Beginer questions: Setting up the Linux development environment for the DragonBoard

This is my first st on the subject, I’ll try to avoid silly questions. That means I’ll do my homework first. Got several good books “Mastering Embedded Linux Programming” by Chris Simmonds seems to be a good one and has a reference to 96Boards in there.
First a recap of what I have so far:

  • Grabbed a fresh DragonBoard 410C and installed latest Debian distribution.
    It took me a while to figure out which one of all these is the correct one (a readme file explaining what are those files would be great):
    Downloaded the full install (non developer) version for SD installation and burned the image into SD card. The first attempt to load it didn’t work, I got some errors and command line but not GUI. I try to reload it but it seems that SD card image gets destroyed during the OS installation and needs to be reloaded before each install. So, I burned it again in the SD from the downloaded image and the second time I got the graphical environment. The target is ready needing only some libs but I found help on how to do that in this forum.

Development Host

I downloaded the latest distro of Fedora and loaded it into VMWare virtual machine. It worked as a charm out of the box. now I need to install the toolchain there.
First question:
Can someone tell me what I need from all this and how to install it in Fedora?

again a README file explaining what is the purpose of the contents in each of those directories would go a long way.

That’s all for now.

The information you need should be in the release notes

For the toolchain, the link is also in the release notes (search for “Linaro GCC cross compiler”)

Hope it helps

I went throw the release notes in both cases, but they delve into specific topics, like building a custom kernel. This is advanced material that assumes that the reader has a lot of background knowledge. What is missing here is a step by step, assume nothing, guide. I’ll keep looking.



The usual toolchain convention is arch-[vendor]-os-abi

  • arch is the CPU architecture, the dragonboard-410c has a 64-bit ARMv8 SoC, it’s aarch64
  • os is the operating system (none, linux,…), you’re db410c run debian, so you run a linux os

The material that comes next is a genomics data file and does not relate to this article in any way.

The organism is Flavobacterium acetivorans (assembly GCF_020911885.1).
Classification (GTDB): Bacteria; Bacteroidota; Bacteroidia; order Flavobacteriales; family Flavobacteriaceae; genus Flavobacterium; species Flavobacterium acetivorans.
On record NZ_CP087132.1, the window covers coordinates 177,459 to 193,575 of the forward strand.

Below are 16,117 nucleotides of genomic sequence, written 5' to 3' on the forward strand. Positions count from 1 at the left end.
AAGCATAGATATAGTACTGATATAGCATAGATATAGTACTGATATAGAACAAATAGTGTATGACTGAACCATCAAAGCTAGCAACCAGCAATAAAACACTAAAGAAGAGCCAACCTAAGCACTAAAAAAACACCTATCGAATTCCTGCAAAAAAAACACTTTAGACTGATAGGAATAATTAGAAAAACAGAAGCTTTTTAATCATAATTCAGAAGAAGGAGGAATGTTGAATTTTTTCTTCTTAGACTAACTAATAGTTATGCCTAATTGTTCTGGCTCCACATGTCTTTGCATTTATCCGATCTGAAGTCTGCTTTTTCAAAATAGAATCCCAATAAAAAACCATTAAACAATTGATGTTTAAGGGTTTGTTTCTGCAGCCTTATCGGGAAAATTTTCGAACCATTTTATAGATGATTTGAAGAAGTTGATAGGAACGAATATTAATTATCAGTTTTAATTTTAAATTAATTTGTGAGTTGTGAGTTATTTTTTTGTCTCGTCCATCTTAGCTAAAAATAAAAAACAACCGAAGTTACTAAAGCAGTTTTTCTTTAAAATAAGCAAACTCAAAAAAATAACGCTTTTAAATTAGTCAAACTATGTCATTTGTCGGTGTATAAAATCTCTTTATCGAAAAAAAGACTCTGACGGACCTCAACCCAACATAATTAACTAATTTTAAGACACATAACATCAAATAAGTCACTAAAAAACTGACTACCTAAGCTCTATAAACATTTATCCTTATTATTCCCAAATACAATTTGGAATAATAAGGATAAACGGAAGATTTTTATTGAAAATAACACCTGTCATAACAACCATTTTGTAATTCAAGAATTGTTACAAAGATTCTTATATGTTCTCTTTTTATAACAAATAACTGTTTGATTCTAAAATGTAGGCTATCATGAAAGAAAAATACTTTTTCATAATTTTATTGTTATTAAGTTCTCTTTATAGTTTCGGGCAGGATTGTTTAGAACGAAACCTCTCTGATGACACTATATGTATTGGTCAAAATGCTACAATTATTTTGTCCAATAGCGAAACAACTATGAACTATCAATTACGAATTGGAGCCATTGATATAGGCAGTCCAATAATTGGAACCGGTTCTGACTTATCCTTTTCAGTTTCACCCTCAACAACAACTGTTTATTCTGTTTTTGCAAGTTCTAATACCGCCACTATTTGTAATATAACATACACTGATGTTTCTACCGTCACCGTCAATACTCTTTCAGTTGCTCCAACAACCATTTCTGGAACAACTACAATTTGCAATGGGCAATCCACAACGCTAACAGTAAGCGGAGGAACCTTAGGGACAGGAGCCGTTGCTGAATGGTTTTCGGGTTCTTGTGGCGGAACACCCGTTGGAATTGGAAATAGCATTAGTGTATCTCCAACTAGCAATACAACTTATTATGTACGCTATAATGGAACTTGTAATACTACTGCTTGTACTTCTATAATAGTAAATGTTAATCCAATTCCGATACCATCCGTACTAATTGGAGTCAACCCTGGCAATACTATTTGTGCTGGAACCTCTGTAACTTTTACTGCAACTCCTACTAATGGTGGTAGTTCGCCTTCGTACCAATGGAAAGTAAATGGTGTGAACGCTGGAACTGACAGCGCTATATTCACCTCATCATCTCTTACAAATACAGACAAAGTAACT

• abi is the application binary interface which mainly defines a convention to generate code and data (data alignment, function call, syscall, etc…)

So in your case, you want the aarch64-linux-gnu toolchain.
Since you are going to build from a different architecture (your PC/VMWare) you need to cross-compile from your host (I assume intel PC) for the target (db410c). So you want to use the x86_64 prefixed toolchain:
e.g. gcc-linaro-7.3.1-2018.05-x86_64_aarch64-linux-gnu.tar.xz

Once you have downloaded the toolchain, you can extract it.
Optionally, you can add toolchains binaries directory to your Linux PATH environment variable:

export PATH=/home/myuser/Workspace/Toolchains/gcc-linaro-7.2.1-2017.11-x86_64_aarch64-linux-gnu/bin/:$PATH

You should now be able to run e.g. aarch64-linux-gnu-gcc to build C source.

Now, how to use it depends on the project build tool/facility (IDE, configure script, Makefile…).
For example, to cross compile a Linux kernel you mainly need to set the ARCH and CROSS_COMPILE env variables. Simple Makefiles usually uses the $(CC) variable to invoke the C compiler …

Interesting old wiki:

I’m afraid I’d have to start by asking how did you arrive at this part of the fileserver? This server is not really intended to be navigated by hand so the absence of README is pretty much expected so depending on context the fault might be with the document that referred you here rather than on the fileserver.

If you arrived from then the summary is on the site you navigated away from to read the release notes (as is the information that for gcc-8 and upwards you should obtain the toolset from Arm instead: ).

PS I do think we need to make the notice about getting the toolset from Arm a little more prominent though!

Daniel, Loic,
Thank you both for the extensive guidance. I’ll read through both in detail later.